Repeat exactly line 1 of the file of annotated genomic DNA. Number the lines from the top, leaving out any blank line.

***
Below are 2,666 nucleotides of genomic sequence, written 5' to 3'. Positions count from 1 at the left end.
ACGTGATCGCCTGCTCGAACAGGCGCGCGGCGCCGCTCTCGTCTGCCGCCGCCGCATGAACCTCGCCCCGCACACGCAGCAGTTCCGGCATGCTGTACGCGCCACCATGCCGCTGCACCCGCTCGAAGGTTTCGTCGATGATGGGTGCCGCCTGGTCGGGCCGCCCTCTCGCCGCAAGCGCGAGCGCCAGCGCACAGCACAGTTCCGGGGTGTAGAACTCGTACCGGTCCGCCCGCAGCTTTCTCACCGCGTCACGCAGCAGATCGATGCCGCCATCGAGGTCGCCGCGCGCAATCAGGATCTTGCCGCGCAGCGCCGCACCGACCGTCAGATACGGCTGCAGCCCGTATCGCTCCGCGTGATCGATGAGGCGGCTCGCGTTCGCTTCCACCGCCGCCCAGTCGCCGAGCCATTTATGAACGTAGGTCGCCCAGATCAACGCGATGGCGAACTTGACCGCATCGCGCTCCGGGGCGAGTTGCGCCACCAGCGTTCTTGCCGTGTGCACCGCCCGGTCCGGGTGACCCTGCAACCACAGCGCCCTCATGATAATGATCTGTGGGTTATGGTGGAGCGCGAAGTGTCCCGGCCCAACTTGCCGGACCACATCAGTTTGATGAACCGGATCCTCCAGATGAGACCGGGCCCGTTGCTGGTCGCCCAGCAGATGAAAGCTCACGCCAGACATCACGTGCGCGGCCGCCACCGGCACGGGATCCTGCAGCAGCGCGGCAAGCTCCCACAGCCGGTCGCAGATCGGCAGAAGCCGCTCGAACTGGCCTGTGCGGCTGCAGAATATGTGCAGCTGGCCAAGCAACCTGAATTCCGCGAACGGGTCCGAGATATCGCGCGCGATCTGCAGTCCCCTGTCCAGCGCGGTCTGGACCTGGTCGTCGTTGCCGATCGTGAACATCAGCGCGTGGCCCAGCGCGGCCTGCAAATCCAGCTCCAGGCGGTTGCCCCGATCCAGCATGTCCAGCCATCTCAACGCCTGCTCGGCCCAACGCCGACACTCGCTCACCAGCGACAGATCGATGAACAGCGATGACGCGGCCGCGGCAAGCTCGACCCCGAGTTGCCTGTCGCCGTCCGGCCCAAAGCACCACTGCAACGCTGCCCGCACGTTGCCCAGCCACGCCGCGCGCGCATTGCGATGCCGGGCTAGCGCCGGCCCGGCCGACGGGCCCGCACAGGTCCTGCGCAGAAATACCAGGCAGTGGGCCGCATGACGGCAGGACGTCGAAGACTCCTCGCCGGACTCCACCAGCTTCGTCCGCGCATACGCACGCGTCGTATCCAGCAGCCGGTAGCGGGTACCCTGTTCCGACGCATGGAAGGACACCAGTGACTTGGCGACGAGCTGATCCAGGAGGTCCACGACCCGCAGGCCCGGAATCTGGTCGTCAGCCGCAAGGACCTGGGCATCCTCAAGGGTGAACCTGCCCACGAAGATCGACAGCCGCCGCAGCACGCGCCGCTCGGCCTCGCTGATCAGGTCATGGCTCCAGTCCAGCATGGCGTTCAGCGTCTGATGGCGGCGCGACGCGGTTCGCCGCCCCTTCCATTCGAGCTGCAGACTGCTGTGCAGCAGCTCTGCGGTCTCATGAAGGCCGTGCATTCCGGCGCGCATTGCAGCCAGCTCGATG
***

Below are 2,666 nucleotides of genomic sequence, written 5' to 3'. Positions count from 1 at the left end.